Genre: Action, Adventure, Sci-Fi
Directed by: Anthony and Joe Russo
Starring: Chris Evans, Robert Downey Jr., Scarlett Johansson, Sebastian Stan, Anthony Mackie, Chadwick Boseman
You might not know it from the weather outside, but the summer movie season is officially upon us. Yes, that time of year when, for the next three to four months, Hollywood studios roll out their biggest, brashest, most ludicrously expensive movies they can drum up to assault our very senses with cities blowing up and very loud noises. Depending on your proclivity for such things, this is either the worst or best time of the movie going year. Either way, there’s no escaping it.
First up to bat is the latest offering in Marvel’s Cinematic Universe, and the second superhero smackdown of the year (third if you’re counting Daredevil vs The Punisher). Unlike the dud that was Batman v Superman:Dawn of Justice, Captain America: Civil War is a blockbuster that delivers on the hype. It is not a masterpiece by any means, as some critics would have you believe, but what it is, is thrilling summer blockbuster entertainment at its finest. Loaded with spectacle, with an all star cast of characters old and new, Captain America: Civil War manages to brush off the staleness that had begun to cloud the franchise following Avengers: Age of Ultron and deliver something that, whilst not groundbreaking in its overall execution, delivers a rousing spectacle that never falters on its sense of fun. The story begins with Steve Rogers and his team of new Avengers as they foil an attempt by Brock Rumlow, aka Crossbones, to steal a biological weapon from a facility in Lagos, Nigeria. Naturally of course, not everything goes according to plan and innocent lives are tragically lost. Confronted with the consequences of their destructive heroics, the nations of the world sign the Sokovia Accords, a bill that would essentially put the Avengers under the purview of the United Nations and a government oversight committee. This divides our intrepid band of heroes, with Robert Downey Jr’s Tony Stark in favour of oversight and Steve Rogers who rallies against it. Things aren’t made easier with the sudden appearance of Steve’s old war buddy and former Hydra Assassin Bucky Barnes, aka The Winter Soldier. Lines are drawn, heroes are recruited, morals and philosophies are sort of debated, and the proverbial faeces hit the fan as heroes become fugitives and friends become enemies.
It’s a testament to the skill of the Russo brothers and writers Christopher Markus and Stephen McFeeley, who have managed to wrangle all the characters, arcs and plot threads together and somehow still manage to tell a coherent whole, a feat often felled short by others. By wisely keeping the focus on Chris Evans’s noble Steve Rogers and his ever deteriorating friendship with Stark, the film never loses sight of the characters it so clearly holds affection for. Indeed, for the viewer it’s even a little tough to take sides, as both parties find themselves in the right and the wrong of the situation, with both sets of arguments warranted and justified. The political and moral philosophising seems more like a means to an end more than anything else, quickly cast aside in order to hurry the film along to the next big fight scene. But it does just enough to warrant our attention, to keep us emotionally engaged with the inevitable emotional fallout of this destructive rivalry.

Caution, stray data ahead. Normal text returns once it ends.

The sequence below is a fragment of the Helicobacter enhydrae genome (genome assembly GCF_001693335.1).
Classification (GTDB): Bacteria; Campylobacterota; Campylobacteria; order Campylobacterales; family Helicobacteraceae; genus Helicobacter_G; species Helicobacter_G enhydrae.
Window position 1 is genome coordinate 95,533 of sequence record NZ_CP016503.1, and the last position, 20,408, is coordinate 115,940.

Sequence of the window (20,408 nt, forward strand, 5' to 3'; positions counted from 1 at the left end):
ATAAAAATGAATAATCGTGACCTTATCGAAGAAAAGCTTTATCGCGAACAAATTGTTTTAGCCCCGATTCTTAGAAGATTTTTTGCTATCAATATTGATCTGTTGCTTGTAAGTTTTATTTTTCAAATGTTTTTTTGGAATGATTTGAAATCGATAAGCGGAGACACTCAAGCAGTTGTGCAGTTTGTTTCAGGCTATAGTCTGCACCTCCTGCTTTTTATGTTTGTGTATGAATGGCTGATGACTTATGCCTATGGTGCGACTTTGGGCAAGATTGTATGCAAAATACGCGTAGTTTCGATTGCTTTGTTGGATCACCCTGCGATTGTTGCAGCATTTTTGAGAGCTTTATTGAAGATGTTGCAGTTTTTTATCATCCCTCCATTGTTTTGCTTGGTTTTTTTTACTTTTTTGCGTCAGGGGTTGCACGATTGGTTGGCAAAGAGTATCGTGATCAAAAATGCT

Whilst the old guard of Avengers fit their costumes like a well aged wine, the newcomers slot themselves into the universe perfectly. Chadwick Boseman as the noble Prince T’Challa, aka Black Panther, holds the moral core of the film, with a worthy arc all of his own, whilst Tom Holland is a pure joy in his all too brief appearance as the teenage web slinger from NYC. His recruitment at the hands of Tony Stark in his Aunt’s apartment in Queens ranks as one of my all time favourite moments in the MCU. The prospect of both Spider-Man and Black Panther’s upcoming solo films now looks even more enticing.
All this of course leads to a gigantic (quite literally in the case of one specific hero) showcase at Leipzig airport as Team Iron Man and Team Cap square off in the mother of all superhero fights. It truly is a epic battle of pure nerdgasm and perhaps one of the most grandstanding moments in anything Marvel Studios has ever done. There are downsides of course. With so many characters being wrangled together, some are going to get short changed and left by the wayside. Jeremy Renner’s Hawkeye, once again, has little to do besides show up and shoot a couple of arrows, whilst Daniel Bruhl’s villainous Helmut Zemo, whilst having an actual worthy reason for doing the things he does beyond, you know, the Marvel standard of world domination and/or destruction, amounts to no more than a forgettable curiosity. I mean, come on, it wouldn’t be a Marvel movie without an unmemorable villain, would it?
The fight scenes also suffer from the terrible shaky cam curse, a trait that should’ve died out long ago. Sometimes things in the frame move so fast, with the camera shaking all over the place, that it can be a little frustrating when things get up close and personal.
But in spite of its flaws, the film never once forgets why it exists and its true purpose: to deliver a wholehearted sense of fun. Yes, it is Hollywood franchise filmmaking, and yes, it does have that air of setting up for sequels and spinoffs and whatnot, but it does so without a single cynical nor ponderous bone in its body. While it doesn’t reinvent the rulebook or try anything new with the formula that Marvel and head honcho Kevin Feige have so carefully orchestrated, it executes its rulebook so well and so affectionately that you just end up going with it.